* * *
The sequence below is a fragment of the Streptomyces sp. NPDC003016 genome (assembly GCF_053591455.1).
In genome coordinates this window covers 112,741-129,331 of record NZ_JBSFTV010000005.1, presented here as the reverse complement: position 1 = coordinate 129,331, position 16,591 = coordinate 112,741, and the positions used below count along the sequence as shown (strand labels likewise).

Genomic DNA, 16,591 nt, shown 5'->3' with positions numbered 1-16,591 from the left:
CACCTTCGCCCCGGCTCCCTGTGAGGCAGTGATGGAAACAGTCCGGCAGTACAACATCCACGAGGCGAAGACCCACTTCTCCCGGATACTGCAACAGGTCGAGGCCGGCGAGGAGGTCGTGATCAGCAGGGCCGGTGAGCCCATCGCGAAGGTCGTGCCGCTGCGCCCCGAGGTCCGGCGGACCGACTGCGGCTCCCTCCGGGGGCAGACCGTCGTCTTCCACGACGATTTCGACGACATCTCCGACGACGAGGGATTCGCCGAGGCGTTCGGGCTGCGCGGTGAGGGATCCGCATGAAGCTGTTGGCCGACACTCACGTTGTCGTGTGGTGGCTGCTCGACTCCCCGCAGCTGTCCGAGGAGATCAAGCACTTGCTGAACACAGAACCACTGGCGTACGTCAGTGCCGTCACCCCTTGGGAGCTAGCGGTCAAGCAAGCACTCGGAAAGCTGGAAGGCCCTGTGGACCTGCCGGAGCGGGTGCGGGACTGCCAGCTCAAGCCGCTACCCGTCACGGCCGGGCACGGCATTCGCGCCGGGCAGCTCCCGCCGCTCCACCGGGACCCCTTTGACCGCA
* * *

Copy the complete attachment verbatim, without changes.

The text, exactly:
The sequence below is a fragment of the Streptomyces sp. NPDC003016 genome (assembly GCF_053591455.1).
In genome coordinates this window covers 112,741-129,331 of record NZ_JBSFTV010000005.1, presented here as the reverse complement: position 1 = coordinate 129,331, position 16,591 = coordinate 112,741, and the positions used below count along the sequence as shown (strand labels likewise).

Genomic DNA, 16,591 nt, shown 5'->3' with positions numbered 1-16,591 from the left:
CACCTTCGCCCCGGCTCCCTGTGAGGCAGTGATGGAAACAGTCCGGCAGTACAACATCCACGAGGCGAAGACCCACTTCTCCCGGATACTGCAACAGGTCGAGGCCGGCGAGGAGGTCGTGATCAGCAGGGCCGGTGAGCCCATCGCGAAGGTCGTGCCGCTGCGCCCCGAGGTCCGGCGGACCGACTGCGGCTCCCTCCGGGGGCAGACCGTCGTCTTCCACGACGATTTCGACGACATCTCCGACGACGAGGGATTCGCCGAGGCGTTCGGGCTGCGCGGTGAGGGATCCGCATGAAGCTGTTGGCCGACACTCACGTTGTCGTGTGGTGGCTGCTCGACTCCCCGCAGCTGTCCGAGGAGATCAAGCACTTGCTGAACACAGAACCACTGGCGTACGTCAGTGCCGTCACCCCTTGGGAGCTAGCGGTCAAGCAAGCACTCGGAAAGCTGGAAGGCCCTGTGGACCTGCCGGAGCGGGTGCGGGACTGCCAGCTCAAGCCGCTACCCGTCACGGCCGGGCACGGCATTCGCGCCGGGCAGCTCCCGCCGCTCCACCGGGACCCCTTTGACCGCA